Like many financial products, buying over 50 life insurance is one of those purchases that should be simple, yet somehow it can seem off-puttingly complicated. There’s no way around it, the buyer has to do due diligence, which means reading the fine print to avoid falling foul of conditions and exclusions. But if you’re prepared to do the reading, with these tips it will be possible to obtain a policy that brings you peace of mind and alleviates anxiety for your loved ones.
Be aware that once you start paying in to an over 50 life insurance policy, most of the time you won’t be able to get the contributions back if you decide, perhaps two years in, that it’s not for you. So make sure it is the policy that best serves your needs before signing on the dotted line.
Do the maths
Some policies pay out a fixed sum, so if you die within two months of taking it out, the payout will be wonderful value compared to what you put into it which may come as some comfort to your nearest and dearest. However if you are a sturdy soul and the policy says that you have to keep paying until you die, the plan could eventually cost more than it is worth. For example, if you are 55 and in good health, your life could reasonably expect to continue for another couple of decades. Say the policy lump sum payout on death is £640 and it costs £8 a month, then after 80 months, or nearly seven years, what you’ve put in will be same as what your loved ones will eventually receive. Live longer than seven years, and the policy will cost you more than anyone will ever get out of it. The moral of that story is, get out the calculator and keep shopping! A report from the BBC (http://www.bbc.co.uk/programmes/articles/1tkmKHxD4MsN28jd28s4xMQ/over-50s-plans-that-disappoint) suggests that a number of over 50 life insurance policies cost more than they should.
Worried about funeral expenses?
Some policies offer an option with an extra benefit to go towards taking care of funeral costs. First check to see if the option is available, and then look at whether it makes financial sense, that is, examine what it gives back versus what you put in. For some, the peace of mind that comes with knowing that the money will be there makes it worthwhile. Of course your family will probably be relieved that you thought ahead, and in many ways the policy is for them, rather than for you. Alternatively, you could just start a savings plan for your funeral.
Hanging in there
Everybody’s life is different, but it is possible to look at factors such as health and the life spans of other family members to get an idea as to your longevity. Then you will have at least some basis for thinking about how long you might expect to be contributing to a policy that requires payments until death. It probably sounds a little morbid to attempt to calculate how long you have left, but it will give some kind of framework for evaluating which policies comprise the better deals. Life expectancy is growing, which is great, but some of these policies are less rewarding for those who live to be 110.
It’s a gamble
At the risk of sounding rather morbid, if your health is poor then that improves the returns of a many an over 50 life insurance policy. If you only pay into it for a few years, then the return could be substantial.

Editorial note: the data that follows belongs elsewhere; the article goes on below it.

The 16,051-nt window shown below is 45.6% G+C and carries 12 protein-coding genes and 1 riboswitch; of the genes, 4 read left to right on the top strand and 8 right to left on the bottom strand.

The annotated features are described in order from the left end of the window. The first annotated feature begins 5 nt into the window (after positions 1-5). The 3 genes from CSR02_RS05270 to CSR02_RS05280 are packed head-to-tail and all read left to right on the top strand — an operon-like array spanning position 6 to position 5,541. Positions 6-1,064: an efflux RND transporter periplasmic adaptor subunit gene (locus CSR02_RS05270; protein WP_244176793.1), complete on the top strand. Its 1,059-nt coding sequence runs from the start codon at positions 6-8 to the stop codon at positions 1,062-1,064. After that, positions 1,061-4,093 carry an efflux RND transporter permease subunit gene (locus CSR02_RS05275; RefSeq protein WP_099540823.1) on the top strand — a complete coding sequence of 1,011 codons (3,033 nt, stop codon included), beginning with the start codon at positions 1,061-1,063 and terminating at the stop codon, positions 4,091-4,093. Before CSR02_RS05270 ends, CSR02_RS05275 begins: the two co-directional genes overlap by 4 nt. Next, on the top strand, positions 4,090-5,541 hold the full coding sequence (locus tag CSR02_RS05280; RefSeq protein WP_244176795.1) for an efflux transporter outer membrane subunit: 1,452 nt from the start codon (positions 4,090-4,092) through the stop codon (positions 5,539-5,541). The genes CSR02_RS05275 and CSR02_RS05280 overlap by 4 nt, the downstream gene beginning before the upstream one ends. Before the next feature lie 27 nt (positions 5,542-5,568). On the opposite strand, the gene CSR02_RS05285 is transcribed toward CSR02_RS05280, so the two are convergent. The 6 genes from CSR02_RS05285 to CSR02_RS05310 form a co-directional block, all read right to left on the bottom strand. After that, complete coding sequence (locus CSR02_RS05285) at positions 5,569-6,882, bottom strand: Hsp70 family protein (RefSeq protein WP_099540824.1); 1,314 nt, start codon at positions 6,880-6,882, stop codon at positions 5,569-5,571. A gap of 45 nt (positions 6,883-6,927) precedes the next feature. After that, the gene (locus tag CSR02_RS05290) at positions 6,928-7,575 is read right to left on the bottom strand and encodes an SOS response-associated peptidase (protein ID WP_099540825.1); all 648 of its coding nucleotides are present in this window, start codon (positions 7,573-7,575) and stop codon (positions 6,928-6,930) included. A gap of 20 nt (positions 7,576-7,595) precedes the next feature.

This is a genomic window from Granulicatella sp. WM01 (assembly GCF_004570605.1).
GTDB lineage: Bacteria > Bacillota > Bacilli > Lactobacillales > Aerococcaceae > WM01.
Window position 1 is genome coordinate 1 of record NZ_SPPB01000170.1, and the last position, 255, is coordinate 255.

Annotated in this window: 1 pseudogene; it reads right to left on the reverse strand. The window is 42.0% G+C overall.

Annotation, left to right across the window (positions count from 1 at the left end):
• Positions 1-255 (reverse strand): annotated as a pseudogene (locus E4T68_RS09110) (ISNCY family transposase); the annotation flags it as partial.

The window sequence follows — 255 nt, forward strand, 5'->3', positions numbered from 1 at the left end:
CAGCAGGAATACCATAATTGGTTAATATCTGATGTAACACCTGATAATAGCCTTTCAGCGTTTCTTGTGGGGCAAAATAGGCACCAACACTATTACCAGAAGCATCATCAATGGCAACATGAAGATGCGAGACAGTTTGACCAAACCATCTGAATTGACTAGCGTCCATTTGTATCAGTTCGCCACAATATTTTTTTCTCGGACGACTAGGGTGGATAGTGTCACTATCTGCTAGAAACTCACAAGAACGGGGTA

Crime and punishment
With some providers, just missing one payment could render your policy null and void, so you want to check the conditions of any over 50 life insurance agreement very carefully indeed. With some policies, the terms and conditions can be quite harsh. Some policy-holders have missed one payment just before death, due to illness, and the payout was lost.
The expected payout on the policy may appear to be generous when you agree to it, but inflation will eat away at that fixed sum. If inflation is particularly aggressive, the payout could effectively decrease over time. It’s possible to buy a policy that is linked to inflation, but the premiums you are required to pay will almost invariably increase with the rate of inflation. It’s a personal thing, but some people prefer to know exactly where their plan is headed and choose to stay on top of adjustments such as inflation and take care of them as they occur.
Even more maths
People reading this who have already bought over 50 life insurance may be thinking the deal they have chosen is not that great. Don’t do anything rash – if you cease making payments now, you could lose everything you’ve put into the policy so far. Do your sums and work out how much more you think you will need to pay into it to make the payout happen, against what it will return. Read your fine print and, if necessary, consider adding an additional, better policy to make up the short fall.
Is it really necessary?
As this report from The Guardian (https://www.theguardian.com/money/2009/may/30/life-insurance-saving-money) states, the main reason for buying life insurance is to take care of the mortgage for your dependants if you die suddenly. If you don’t have any dependants, then it may not be quite as critical.
Peace of mind
In the end, the greatest benefit from taking out life insurance comes from knowing that a plan is in place. The important thing is to check thoroughly before making any commitment, so that there are no surprises. For many over 50s, the simplicity of these policies is the most attractive thing about them and the merits of it as an investment are of less significance.
Knowing what you want and what will make you happiest is crucial when looking at life insurance for the over 50s. Just remember to consider all the conditions and to keep a sense of humour handy as you contemplate your own demise. It might help to have pen, paper and a calculator too.